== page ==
This article was updated on 5th September 2023 for freshness and to incorporate new tips.
A freshly cooked risotto is delicious, creamy, and thick. But after a stint in the fridge, it turns from a velvety bowl of heaven to a dry stodgy mess.
Is it possible to restore your risotto to its former glory? I experimented with six different risotto reheating methods to see what works best. In a rush? Here’s the short answer:
The best way to reheat risotto is on the stove. First, heat 2-3 tablespoons of low-sodium stock or water for each cup of leftover risotto. Once hot, reduce the heat to medium and add the risotto. Reheat the risotto for 4-5 minutes until it’s nice and creamy again. Stir frequently while reheating.
How I tested reheating risotto
The next day I tested these reheating methods:
- On the stove: My favorite method.
- In the microwave: Okay for a quick lunch.
- In the oven: A bit dry.
- In a steamer: Worked really well.
- By making risotto fritters: Super tasty.
- Using sous vide: Bonus method!
Reheating risotto on the stove
Time: 4-5 minutes
- Heat 2-3 tablespoons of stock, water, or dry white wine for each cup of risotto in a pan. Use a low-sodium stock to avoid over-salting your dish.
- When the stock is simmering, reduce the heat to medium.
- Add the risotto and stir gently for 4-5 minutes until the liquid is incorporated and the rice is heated through. 4-5 minutes is for one portion. If you have more risotto, it will take longer.
- Remove the pot from the stove and serve immediately.
Bigger portions of risotto will take longer to heat, but remember to keep stirring periodically to prevent the bottom from catching.
Stock adds a lovely flavor to your risotto and will restore its creamy consistency, but water will work in a pinch. If you think you need more than 2-3 tablespoons, feel free to add more as you’re heating the risotto. Adding a little butter, milk, or cheese to the risotto will also help revive its flavor.
If you prefer a crispier texture, use less liquid and add some oil to the pan. You can then saute your risotto and crisp the rice.
Results: Out of the six methods I tried, heating the risotto on the stove was my favorite. It was easy to adjust the amount of liquid to achieve the consistency I wanted, and I could taste the dish as I was heating it to adjust the seasoning. The end result was almost as good as the day before.
Reheating risotto in the microwave
Time: 2 minutes
- Spoon 1-2 portions of risotto into a microwave-safe dish.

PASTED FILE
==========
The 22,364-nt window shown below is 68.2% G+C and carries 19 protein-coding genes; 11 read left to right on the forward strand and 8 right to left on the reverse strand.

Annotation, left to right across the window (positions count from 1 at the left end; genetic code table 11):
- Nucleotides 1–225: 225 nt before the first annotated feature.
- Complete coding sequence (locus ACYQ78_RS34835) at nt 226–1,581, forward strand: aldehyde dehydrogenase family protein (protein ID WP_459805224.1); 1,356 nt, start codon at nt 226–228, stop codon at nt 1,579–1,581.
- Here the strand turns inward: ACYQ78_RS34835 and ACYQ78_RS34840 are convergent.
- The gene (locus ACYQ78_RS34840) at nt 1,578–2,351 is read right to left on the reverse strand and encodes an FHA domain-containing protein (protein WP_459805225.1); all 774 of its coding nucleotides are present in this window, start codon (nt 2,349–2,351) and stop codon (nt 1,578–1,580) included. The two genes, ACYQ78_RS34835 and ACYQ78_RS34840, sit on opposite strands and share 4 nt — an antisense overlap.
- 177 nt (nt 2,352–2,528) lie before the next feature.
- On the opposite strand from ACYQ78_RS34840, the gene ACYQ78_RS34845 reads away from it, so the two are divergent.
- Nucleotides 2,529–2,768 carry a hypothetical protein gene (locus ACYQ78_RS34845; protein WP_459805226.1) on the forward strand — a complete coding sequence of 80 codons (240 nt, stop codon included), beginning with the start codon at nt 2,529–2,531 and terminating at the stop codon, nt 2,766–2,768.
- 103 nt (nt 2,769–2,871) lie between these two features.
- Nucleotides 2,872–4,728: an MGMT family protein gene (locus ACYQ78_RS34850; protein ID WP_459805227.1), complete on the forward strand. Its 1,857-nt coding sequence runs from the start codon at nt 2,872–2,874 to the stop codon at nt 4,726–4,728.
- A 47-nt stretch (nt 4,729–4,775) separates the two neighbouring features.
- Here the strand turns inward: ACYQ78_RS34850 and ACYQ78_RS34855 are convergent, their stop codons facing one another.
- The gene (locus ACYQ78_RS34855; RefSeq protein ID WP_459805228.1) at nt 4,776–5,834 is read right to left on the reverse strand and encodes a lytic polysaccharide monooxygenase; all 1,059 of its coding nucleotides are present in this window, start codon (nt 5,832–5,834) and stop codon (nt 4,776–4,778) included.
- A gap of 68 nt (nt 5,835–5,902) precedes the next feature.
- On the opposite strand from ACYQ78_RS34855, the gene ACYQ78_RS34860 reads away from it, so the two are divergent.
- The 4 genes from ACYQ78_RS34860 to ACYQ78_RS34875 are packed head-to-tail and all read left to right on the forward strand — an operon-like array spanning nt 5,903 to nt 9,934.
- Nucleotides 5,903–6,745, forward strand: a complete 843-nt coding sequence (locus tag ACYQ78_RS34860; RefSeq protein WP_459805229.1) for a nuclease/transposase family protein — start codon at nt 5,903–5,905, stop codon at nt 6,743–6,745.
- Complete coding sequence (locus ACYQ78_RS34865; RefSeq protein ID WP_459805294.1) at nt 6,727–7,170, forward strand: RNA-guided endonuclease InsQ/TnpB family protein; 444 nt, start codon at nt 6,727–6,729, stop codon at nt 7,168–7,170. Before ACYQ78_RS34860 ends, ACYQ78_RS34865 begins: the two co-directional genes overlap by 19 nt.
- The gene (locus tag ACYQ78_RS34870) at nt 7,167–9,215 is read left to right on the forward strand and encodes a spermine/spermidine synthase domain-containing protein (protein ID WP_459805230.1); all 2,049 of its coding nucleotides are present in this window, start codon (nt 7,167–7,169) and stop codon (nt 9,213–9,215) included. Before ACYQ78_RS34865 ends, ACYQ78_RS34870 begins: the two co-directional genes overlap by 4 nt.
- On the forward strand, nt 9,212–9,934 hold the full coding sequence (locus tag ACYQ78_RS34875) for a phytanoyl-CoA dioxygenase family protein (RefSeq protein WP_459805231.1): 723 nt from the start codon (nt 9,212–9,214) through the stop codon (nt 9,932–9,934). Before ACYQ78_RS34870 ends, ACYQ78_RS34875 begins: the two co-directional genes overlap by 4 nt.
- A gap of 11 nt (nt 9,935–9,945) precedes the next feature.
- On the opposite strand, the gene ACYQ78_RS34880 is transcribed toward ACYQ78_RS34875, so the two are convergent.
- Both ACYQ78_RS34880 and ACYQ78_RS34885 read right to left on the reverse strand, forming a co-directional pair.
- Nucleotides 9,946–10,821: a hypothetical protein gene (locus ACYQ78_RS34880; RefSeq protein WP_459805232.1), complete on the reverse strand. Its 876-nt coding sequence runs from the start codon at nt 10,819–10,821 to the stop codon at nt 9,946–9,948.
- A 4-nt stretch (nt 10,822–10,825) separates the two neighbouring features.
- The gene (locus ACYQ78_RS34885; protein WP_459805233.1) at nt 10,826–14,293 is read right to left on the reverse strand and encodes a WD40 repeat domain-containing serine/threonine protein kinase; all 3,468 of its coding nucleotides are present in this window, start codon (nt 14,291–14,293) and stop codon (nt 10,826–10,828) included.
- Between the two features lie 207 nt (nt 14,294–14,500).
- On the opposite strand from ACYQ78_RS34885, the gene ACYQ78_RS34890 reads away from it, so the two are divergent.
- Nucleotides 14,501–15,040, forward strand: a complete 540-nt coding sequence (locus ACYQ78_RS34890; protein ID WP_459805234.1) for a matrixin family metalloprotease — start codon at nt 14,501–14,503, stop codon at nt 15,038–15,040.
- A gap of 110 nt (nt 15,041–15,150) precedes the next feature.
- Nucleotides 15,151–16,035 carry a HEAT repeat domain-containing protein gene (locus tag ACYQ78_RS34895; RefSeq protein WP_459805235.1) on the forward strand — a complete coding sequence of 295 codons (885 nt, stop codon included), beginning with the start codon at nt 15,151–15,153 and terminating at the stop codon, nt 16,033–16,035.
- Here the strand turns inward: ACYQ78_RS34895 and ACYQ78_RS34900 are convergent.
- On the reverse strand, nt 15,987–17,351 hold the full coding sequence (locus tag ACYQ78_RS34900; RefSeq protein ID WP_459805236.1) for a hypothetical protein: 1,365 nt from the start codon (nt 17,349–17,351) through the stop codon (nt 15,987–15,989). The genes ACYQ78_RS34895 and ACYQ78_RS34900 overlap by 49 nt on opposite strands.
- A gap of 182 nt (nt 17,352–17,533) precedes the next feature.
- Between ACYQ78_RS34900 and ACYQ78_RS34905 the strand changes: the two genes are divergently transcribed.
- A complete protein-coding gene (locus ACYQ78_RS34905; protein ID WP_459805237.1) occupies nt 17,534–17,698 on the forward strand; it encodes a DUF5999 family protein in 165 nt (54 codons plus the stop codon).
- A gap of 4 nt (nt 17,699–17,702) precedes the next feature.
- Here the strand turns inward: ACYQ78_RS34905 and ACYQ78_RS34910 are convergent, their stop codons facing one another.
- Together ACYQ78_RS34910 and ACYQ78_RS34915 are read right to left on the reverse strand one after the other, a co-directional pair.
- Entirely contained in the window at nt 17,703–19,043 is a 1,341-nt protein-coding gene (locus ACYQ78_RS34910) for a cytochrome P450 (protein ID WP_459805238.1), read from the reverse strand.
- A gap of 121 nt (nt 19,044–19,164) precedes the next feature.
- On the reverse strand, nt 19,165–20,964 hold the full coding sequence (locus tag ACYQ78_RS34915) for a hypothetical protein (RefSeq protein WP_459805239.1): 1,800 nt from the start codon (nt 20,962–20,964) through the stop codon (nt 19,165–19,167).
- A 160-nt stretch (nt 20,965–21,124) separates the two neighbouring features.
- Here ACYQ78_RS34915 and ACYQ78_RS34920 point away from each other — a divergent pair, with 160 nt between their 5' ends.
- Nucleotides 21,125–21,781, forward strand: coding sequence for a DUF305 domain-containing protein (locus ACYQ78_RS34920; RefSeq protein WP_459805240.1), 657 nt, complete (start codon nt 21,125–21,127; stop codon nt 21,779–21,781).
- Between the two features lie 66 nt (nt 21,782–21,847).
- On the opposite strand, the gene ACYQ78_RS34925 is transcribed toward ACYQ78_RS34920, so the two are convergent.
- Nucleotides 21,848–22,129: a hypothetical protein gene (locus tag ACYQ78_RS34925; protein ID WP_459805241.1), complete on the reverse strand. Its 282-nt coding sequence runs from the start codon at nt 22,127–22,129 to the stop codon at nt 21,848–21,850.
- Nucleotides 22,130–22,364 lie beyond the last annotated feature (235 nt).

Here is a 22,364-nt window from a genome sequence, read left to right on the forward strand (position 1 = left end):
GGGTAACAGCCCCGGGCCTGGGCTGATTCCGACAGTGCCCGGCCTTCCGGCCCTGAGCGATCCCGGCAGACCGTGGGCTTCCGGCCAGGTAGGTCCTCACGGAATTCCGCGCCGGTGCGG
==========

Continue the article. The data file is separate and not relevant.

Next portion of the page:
- Add 1-2 tablespoons of water (or stock or milk) per portion of risotto.
- Cover the dish with a damp paper towel or some pierced plastic wrap.
- Microwave the dish for 30 seconds at a time, stirring during each break, for up to 2 minutes.
- Let the risotto rest for a further 30 seconds before serving.
The microwave tends to dry food out, so using a damp paper towel will create steam and keep the risotto moist. You can also use plastic wrap to trap moisture. Just remember to poke a few holes in it to prevent the pressure from building up.
Pro tip: most risotto variations heat okay in the microwave, but I would avoid using it to heat seafood risotto. Seafood tends to get super rubbery in the microwave.
Results: I think the microwave gets a bad rep when it comes to risotto. True, the risotto was nothing like a freshly cooked one (mine was a bit mushy), but if all you want is a quick lunch I think the microwave is fine. The key is not to overheat the risotto, which is why I recommend using such short bursts of heat.
Reheating risotto in the oven
Time: 10-15 minutes
- Preheat your oven to 300°F (150°C) and spread the risotto out in an oven-safe dish.
- Add a tablespoon of water or stock per cup of risotto and stir it in.
- Cover the dish with foil to trap the moisture.
- Place the dish in the oven and heat for 10-15 minutes, depending on portion size.
- At the halfway mark, stir the risotto and add a little more stock or water if required.
If you’re worried about the risotto sticking to the bottom of the baking dish, grease it with some butter or cooking spray before adding the risotto.
Towards the end of heating, a good tip is to remove the foil and sprinkle some fresh cheese over the risotto so it melts. Yum!
Results: This method worked okay, but I found the risotto slightly stodgy. And I didn’t like the fact I couldn’t check on the progress too often, which meant I had less control over the final outcome. For a smaller portion of risotto, I wouldn’t recommend the oven.